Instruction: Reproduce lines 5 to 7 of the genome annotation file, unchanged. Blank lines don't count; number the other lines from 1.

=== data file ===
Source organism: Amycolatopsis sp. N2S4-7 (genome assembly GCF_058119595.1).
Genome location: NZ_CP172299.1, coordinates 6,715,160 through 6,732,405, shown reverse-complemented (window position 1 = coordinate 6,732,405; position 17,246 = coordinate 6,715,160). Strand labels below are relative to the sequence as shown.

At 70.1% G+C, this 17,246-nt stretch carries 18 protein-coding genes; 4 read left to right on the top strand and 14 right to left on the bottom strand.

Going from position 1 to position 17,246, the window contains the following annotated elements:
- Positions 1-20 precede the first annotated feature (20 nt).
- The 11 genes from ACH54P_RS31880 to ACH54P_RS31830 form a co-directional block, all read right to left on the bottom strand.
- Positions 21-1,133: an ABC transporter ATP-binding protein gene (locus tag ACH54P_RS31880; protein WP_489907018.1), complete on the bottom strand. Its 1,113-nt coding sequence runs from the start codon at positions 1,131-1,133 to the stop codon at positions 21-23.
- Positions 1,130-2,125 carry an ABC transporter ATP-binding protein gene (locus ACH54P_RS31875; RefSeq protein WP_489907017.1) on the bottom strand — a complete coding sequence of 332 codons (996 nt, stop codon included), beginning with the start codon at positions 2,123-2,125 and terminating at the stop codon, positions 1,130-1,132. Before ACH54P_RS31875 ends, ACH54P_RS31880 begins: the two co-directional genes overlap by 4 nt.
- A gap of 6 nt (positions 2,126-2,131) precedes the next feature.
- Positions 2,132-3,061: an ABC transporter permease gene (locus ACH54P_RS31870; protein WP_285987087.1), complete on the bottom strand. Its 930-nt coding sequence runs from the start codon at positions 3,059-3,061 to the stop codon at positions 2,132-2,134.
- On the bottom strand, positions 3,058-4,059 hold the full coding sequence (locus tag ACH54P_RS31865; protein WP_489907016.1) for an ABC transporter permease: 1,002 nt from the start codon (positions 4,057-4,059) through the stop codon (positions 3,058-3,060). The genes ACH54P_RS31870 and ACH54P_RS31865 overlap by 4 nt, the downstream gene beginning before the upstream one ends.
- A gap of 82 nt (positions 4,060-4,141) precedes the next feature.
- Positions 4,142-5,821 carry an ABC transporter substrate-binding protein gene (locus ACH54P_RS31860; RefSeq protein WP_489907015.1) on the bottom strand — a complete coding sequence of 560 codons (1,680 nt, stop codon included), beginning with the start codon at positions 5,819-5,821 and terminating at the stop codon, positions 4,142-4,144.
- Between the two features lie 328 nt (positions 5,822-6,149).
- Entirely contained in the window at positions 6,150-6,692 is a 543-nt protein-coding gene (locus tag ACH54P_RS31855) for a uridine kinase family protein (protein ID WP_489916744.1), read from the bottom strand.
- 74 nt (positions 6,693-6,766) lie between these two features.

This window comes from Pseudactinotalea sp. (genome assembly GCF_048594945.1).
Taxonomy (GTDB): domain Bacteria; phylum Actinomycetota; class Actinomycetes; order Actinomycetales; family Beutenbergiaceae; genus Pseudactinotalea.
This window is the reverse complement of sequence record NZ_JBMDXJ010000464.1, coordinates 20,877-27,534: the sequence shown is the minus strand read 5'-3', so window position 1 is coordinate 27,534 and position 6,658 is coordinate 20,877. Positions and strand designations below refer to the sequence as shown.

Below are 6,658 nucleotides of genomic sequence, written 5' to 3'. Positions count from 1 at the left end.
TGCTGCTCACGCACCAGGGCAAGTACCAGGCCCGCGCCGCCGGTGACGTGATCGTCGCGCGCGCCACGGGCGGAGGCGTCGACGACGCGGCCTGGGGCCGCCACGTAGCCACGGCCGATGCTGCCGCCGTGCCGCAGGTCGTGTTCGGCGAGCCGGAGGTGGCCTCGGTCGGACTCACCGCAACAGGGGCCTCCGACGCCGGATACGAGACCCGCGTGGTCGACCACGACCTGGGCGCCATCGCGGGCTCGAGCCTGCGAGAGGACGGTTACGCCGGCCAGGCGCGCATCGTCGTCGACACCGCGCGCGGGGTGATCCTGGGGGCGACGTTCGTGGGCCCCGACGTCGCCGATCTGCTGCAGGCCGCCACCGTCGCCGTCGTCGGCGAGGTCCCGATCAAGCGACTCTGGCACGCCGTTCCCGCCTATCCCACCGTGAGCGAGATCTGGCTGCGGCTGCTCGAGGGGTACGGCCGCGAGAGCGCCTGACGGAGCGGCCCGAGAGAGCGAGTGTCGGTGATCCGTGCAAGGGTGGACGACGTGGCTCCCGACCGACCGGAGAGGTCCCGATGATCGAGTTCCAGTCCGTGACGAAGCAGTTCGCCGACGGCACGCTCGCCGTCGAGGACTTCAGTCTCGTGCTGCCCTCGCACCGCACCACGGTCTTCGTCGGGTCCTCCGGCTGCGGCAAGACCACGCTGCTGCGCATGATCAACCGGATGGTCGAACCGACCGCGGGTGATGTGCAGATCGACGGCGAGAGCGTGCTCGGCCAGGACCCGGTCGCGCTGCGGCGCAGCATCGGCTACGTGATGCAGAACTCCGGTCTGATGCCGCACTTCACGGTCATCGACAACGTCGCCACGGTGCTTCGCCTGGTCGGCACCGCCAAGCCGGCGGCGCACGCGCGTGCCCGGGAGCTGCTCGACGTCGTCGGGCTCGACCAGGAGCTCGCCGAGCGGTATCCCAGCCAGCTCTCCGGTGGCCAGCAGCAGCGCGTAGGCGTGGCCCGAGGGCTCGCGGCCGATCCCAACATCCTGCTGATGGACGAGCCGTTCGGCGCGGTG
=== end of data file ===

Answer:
- Positions 1-20 precede the first annotated feature (20 nt).
- The 11 genes from ACH54P_RS31880 to ACH54P_RS31830 form a co-directional block, all read right to left on the bottom strand.
- Positions 21-1,133: an ABC transporter ATP-binding protein gene (locus tag ACH54P_RS31880; protein WP_489907018.1), complete on the bottom strand. Its 1,113-nt coding sequence runs from the start codon at positions 1,131-1,133 to the stop codon at positions 21-23.